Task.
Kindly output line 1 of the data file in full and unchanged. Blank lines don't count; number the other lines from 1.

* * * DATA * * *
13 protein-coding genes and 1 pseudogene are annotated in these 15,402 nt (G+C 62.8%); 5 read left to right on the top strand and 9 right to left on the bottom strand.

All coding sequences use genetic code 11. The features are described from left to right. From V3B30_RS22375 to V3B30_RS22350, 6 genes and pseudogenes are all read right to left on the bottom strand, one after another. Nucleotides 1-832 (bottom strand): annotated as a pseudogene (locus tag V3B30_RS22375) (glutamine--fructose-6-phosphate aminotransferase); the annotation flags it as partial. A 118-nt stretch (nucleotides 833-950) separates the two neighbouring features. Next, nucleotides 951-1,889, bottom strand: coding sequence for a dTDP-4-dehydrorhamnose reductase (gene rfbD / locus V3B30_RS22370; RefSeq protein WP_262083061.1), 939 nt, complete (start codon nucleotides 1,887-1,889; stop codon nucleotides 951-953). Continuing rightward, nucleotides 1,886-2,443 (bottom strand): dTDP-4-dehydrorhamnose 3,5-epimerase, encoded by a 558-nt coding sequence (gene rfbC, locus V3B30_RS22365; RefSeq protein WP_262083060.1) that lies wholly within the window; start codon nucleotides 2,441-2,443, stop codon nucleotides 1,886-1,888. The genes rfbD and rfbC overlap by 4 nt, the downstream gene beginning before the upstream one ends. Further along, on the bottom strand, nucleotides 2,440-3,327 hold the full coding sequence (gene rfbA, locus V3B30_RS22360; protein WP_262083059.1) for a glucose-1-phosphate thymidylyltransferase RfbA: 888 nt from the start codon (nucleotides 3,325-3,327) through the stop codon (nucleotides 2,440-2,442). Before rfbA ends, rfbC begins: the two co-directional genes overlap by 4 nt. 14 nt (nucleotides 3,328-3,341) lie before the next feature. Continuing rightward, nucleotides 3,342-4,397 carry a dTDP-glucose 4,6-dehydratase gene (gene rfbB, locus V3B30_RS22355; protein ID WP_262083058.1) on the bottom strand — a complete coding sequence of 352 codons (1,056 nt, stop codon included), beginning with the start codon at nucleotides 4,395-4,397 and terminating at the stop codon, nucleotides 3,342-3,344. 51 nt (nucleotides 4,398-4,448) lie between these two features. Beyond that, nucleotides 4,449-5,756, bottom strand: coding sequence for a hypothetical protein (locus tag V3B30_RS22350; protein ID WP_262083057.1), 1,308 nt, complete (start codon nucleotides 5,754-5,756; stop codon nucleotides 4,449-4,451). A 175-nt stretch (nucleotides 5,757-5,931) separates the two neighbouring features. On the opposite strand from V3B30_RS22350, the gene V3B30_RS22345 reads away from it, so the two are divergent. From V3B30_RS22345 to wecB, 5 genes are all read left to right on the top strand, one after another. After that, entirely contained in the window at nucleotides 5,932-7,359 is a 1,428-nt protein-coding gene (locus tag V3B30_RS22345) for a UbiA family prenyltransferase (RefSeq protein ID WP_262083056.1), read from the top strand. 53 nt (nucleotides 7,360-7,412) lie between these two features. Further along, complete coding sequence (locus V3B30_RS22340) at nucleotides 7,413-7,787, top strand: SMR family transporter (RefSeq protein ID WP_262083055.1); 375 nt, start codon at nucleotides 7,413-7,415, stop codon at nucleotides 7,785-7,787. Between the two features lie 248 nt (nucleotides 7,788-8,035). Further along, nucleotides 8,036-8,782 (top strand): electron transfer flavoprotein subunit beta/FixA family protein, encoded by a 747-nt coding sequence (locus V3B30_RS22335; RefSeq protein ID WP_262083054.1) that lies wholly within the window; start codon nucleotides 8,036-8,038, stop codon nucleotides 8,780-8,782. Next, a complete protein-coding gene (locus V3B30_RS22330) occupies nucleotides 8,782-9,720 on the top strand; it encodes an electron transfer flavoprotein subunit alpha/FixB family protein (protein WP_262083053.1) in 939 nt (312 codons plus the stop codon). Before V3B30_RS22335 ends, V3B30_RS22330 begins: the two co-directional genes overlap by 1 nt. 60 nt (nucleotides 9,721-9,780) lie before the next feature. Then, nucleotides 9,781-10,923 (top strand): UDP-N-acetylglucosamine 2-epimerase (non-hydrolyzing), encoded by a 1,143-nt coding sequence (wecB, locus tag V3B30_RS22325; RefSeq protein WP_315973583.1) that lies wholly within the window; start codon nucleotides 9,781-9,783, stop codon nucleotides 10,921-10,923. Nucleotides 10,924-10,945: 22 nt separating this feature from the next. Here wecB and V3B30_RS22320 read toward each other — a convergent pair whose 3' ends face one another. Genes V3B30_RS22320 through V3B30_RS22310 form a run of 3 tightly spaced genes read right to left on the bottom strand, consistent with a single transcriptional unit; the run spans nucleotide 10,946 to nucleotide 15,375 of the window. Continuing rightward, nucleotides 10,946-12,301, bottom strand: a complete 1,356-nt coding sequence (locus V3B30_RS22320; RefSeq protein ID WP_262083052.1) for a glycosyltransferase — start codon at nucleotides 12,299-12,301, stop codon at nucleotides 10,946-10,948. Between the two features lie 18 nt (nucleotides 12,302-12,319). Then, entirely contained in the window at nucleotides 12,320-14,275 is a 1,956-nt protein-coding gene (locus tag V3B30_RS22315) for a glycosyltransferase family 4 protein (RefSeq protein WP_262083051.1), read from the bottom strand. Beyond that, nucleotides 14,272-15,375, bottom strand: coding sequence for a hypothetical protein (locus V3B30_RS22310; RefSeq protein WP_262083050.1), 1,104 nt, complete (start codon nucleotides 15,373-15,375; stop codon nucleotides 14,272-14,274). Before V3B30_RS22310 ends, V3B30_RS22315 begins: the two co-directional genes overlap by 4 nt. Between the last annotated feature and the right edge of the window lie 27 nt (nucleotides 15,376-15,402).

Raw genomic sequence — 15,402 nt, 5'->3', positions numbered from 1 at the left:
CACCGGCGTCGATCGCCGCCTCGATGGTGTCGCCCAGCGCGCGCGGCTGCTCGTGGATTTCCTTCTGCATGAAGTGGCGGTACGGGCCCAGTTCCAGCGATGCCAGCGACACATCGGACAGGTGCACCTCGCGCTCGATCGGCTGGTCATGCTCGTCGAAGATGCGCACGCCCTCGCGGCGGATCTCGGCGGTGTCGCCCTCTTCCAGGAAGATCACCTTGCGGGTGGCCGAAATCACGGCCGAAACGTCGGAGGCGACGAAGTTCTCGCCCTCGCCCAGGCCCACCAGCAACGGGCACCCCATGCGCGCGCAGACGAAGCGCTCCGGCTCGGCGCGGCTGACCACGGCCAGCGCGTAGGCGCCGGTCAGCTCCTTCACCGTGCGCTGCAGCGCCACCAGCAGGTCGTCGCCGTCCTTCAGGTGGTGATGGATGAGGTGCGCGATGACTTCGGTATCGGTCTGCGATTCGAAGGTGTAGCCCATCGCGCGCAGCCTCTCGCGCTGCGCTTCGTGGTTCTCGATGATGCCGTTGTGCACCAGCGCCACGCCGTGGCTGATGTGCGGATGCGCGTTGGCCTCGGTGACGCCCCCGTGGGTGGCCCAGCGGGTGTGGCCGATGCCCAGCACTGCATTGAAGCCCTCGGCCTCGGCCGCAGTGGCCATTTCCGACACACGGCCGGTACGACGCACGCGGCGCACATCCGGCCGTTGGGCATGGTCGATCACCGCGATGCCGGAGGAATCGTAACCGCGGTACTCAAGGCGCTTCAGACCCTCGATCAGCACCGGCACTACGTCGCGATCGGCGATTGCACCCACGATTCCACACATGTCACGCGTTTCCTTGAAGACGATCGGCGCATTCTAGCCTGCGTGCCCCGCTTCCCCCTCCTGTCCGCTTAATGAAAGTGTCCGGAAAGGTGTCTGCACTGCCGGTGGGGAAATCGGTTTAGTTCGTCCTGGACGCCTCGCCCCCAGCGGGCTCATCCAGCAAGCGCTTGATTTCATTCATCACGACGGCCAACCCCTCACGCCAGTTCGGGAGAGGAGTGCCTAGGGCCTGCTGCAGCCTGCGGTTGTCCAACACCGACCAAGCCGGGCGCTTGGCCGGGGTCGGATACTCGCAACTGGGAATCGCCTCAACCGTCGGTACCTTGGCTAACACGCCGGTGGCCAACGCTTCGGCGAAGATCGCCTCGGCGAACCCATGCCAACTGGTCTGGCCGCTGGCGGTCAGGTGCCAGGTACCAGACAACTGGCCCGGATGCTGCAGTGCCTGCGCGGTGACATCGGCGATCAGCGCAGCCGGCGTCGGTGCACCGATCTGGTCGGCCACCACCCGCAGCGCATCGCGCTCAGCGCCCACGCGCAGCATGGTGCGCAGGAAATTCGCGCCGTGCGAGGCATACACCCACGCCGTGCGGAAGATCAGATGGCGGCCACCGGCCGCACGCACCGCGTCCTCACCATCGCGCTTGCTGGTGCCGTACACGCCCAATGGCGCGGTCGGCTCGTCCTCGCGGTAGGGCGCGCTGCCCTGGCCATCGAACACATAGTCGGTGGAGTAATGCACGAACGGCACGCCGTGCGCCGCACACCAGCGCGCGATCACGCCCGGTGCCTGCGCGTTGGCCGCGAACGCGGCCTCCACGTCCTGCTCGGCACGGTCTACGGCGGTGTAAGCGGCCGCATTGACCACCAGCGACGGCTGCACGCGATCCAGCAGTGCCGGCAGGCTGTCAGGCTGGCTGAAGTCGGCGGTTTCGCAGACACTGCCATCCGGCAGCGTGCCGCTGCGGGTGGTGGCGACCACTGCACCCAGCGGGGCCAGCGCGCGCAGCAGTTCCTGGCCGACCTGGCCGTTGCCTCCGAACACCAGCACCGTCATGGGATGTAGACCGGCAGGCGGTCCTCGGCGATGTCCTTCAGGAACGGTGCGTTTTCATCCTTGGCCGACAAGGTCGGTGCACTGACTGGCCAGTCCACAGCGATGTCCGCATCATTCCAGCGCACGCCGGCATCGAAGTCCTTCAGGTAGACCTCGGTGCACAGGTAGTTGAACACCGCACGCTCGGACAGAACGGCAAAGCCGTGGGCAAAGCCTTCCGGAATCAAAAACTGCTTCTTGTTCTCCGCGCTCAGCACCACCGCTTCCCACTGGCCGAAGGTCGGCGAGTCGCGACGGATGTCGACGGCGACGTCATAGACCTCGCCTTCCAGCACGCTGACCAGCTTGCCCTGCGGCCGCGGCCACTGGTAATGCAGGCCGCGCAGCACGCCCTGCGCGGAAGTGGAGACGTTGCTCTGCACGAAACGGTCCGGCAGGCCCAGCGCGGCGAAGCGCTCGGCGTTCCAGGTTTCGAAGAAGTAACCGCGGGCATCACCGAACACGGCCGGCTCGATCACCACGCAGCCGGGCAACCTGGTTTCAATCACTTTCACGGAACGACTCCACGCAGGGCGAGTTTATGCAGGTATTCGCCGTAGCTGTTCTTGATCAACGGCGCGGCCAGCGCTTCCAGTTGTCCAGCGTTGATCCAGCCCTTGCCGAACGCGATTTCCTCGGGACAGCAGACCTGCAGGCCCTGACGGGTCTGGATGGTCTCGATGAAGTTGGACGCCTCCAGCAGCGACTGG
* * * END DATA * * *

13 protein-coding genes and 1 pseudogene are annotated in these 15,402 nt (G+C 62.8%); 5 read left to right on the top strand and 9 right to left on the bottom strand.